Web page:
Nature-rich areas such as the Amazon rainforest face losing half of all plant and animal species if greenhouse gas levels go unchecked, wildlife experts have warned.
Turtles, elephants, tigers, snow leopards, giant pandas and polar bears will be among the much-loved animals hardest hit.
Even if goals to limit global warming to no more than 2C, a quarter of species could still vanish from the most important natural areas on Earth, a scientific study found.
Nature-rich areas such as the Amazon rainforest face losing half of all plant and animal species if greenhouse gas levels go unchecked, wildlife experts have warned
The study reveals the impact of climate change on plants, mammals, reptiles, birds and amphibians in irreplaceable and wildlife-rich places, from the Amazon to the Yangtze in China and the Galapagos.
Researchers looked at the impact of temperature rises and rainfall changes under different climate scenarios, from a failure to curb emissions to tough action to limit rises to 2C, on almost 80,000 species in 35 natural areas.
The Amazon, the Miombo Woodlands in southern Africa and south-west Australia are some of the most affected areas, research by the University of East Anglia, James Cook University in Australia and wildlife charity WWF found.
Species including giant pandas, snow leopards and polar bears could see their territory and food supplies reduced.
Turtles, elephants, tigers, snow leopards, giant pandas and polar bears will be among the much-loved animals hardest hit
A failure to cut the carbon emissions linked to climate change, leading to a 4.5C rise above pre-industrial levels by 2100, could see 80 per cent of mammals vanish in the Miombo Woodlands, and 67 per cent of plants lost from the Amazon.
Increased temperatures and more erratic rainfall could become the ‘new normal’, putting pressure on wildlife as varied as African elephants, which drink large amounts of water a day, to tigers in coastal India and Bangladesh who could lose 96 per cent of breeding grounds to rising seas.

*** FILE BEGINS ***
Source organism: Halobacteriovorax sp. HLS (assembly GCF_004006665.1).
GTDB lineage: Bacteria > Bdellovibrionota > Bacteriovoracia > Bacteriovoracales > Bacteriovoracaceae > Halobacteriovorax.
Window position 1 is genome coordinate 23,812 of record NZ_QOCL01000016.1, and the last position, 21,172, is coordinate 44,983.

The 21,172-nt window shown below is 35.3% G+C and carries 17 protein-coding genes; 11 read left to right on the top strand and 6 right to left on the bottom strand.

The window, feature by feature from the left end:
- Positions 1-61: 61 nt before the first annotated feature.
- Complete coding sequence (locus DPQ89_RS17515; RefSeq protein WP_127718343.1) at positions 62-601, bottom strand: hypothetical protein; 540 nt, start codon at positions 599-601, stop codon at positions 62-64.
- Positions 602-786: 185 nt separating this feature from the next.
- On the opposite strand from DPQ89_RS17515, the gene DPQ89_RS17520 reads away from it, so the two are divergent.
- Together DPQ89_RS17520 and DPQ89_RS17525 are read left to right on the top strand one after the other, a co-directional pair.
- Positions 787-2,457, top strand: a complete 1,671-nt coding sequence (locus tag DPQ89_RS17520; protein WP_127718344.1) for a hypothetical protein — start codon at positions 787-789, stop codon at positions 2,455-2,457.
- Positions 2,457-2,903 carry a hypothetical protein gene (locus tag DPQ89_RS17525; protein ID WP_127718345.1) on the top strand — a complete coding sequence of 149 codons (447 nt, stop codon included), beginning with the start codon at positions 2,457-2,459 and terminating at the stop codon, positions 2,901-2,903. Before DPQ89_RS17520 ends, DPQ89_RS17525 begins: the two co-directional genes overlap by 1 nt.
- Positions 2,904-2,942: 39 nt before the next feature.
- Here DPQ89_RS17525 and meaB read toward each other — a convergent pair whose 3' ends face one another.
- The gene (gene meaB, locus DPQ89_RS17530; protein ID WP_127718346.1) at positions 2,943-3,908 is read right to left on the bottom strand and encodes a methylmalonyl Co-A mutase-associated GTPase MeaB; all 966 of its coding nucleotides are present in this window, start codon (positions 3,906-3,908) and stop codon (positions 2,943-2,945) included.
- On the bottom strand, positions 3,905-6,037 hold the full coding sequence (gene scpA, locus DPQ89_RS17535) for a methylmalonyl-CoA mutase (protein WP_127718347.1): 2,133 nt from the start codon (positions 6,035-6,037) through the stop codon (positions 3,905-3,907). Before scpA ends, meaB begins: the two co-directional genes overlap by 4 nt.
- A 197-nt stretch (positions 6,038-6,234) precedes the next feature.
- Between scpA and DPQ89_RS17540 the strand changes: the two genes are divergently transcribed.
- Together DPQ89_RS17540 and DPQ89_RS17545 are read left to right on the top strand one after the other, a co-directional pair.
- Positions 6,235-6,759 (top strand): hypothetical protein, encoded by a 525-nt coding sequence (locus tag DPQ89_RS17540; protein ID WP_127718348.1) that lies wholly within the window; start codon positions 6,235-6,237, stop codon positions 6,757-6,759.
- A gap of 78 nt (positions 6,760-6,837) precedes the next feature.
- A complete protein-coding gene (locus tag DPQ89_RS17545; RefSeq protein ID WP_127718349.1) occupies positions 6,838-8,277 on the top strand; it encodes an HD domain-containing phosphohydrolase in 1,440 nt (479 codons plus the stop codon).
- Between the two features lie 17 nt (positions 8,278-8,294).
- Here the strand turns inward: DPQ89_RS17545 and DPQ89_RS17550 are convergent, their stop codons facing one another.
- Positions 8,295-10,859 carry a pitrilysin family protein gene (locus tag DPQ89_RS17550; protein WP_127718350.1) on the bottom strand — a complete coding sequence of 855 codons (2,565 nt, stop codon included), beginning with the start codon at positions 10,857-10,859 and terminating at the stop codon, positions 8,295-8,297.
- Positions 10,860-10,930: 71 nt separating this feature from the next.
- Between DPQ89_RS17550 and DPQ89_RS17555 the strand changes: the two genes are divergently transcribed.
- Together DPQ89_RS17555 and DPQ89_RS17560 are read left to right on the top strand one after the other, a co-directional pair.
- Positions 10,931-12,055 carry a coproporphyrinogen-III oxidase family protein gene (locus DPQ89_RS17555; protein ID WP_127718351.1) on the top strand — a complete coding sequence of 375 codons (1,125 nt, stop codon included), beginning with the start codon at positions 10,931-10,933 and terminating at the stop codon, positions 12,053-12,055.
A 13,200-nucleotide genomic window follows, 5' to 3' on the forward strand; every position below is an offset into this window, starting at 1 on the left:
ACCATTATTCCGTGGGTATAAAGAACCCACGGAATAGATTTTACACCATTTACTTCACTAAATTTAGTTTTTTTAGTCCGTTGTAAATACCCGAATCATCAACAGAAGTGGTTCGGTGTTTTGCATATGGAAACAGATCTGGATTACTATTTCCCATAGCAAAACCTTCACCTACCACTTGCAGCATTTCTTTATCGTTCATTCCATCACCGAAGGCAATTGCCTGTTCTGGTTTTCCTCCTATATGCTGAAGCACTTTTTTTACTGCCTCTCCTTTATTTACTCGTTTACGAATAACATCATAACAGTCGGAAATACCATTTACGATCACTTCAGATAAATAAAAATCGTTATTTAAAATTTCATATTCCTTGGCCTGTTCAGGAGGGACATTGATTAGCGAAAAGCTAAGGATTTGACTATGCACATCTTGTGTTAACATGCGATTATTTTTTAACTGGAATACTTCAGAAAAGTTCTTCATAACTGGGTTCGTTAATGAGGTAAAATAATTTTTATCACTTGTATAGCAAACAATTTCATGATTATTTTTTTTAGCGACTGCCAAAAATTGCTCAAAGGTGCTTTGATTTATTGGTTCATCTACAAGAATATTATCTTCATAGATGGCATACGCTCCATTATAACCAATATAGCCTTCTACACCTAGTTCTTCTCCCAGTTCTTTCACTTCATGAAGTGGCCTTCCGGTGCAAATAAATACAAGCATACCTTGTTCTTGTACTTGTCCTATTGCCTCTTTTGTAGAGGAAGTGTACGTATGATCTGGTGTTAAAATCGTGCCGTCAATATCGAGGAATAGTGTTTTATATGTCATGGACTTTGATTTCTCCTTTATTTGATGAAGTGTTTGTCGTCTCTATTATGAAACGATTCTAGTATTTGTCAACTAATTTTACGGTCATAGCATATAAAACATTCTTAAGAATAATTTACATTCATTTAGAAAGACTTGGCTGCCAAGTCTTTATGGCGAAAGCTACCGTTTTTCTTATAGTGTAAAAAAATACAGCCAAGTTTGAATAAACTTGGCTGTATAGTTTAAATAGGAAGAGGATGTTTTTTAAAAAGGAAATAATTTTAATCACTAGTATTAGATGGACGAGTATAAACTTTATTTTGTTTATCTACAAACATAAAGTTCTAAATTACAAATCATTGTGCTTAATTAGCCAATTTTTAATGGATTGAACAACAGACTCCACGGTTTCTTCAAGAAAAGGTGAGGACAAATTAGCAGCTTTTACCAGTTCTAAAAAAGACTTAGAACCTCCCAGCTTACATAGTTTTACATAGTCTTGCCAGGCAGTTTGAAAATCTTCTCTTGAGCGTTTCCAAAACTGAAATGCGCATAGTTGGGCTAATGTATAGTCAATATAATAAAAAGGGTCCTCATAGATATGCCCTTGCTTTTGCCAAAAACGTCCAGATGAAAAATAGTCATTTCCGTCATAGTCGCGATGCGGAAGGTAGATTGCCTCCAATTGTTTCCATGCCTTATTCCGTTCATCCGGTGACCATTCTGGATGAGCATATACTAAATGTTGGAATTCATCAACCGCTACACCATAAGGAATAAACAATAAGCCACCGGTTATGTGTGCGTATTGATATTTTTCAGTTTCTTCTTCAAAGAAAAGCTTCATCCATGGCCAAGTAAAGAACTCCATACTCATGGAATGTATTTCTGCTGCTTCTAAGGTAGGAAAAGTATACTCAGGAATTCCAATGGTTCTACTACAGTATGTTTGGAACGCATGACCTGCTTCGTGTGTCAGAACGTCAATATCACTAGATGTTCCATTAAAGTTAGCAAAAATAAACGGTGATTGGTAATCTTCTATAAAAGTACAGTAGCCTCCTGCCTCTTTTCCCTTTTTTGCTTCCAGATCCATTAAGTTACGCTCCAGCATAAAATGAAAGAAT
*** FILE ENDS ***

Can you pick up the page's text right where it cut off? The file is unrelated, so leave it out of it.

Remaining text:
If temperature rises are limited to 2C, which would require more action than governments have committed to so far, impacts would be less on wildlife, but still wide-ranging.
In the Mediterranean, 30 per cent of most species would be at risk of dying out, while more than a third (36 per cent) of plants could vanish.
The Amazon, the Miombo Woodlands in southern Africa (pictured) and south-west Australia are some of the most affected areas, research by the University of East Anglia, James Cook University in Australia and wildlife charity WWF found
Affected wildlife could include turtles, as warmer temperatures lead to more eggs hatching as females or failing to hatch altogether, while rising seas and storms can destroy nesting sites.
If species are able to move to new areas where the climate still suits them, it could reduce local extinctions from 25 per cent to 20 per cent with a 2C temperature rise, although plants and reptiles such as orchids and frogs cannot shift fast enough.
Lead researcher Professor Rachel Warren, from the University of East Anglia, said the study showed the benefits of limiting global warming to 2C for wildlife.
‘We studied 80,000 species of plants, mammals, birds, reptiles and amphibians and found that 50 per cent of species could be lost from these areas without climate policy,’ she said.
‘However if global warming is limited to 2C above pre-industrial levels this could be reduced to 25 per cent.’
The report did not look at the impact of limiting temperature rises to just 1.5C, which countries have pledged to aim for under the global Paris Agreement on climate change, but it would be expected to protect more wildlife, she added.
Dr Stephen Cornelius, from WWF UK, said of the report: ‘This is a global problem, it shows that across 35 priority places scattered all over the world, all of them over the last 50 years, across all the seasons, have seen temperatures rise.
‘We can already observe changes and impacts, and projections show they will continue.
‘There’s no area that will be unaffected, though there are some that are more vulnerable, and there are some areas that are more resilient than others.’
He warned that plant species are ‘incredibly vulnerable’, with potential knock-on impacts for other species such as birds that might rely for food on a specific plant.
The study is published in the journal Climatic Change, ahead of Earth Hour, a global environmental event organised by WWF which takes place on March 24.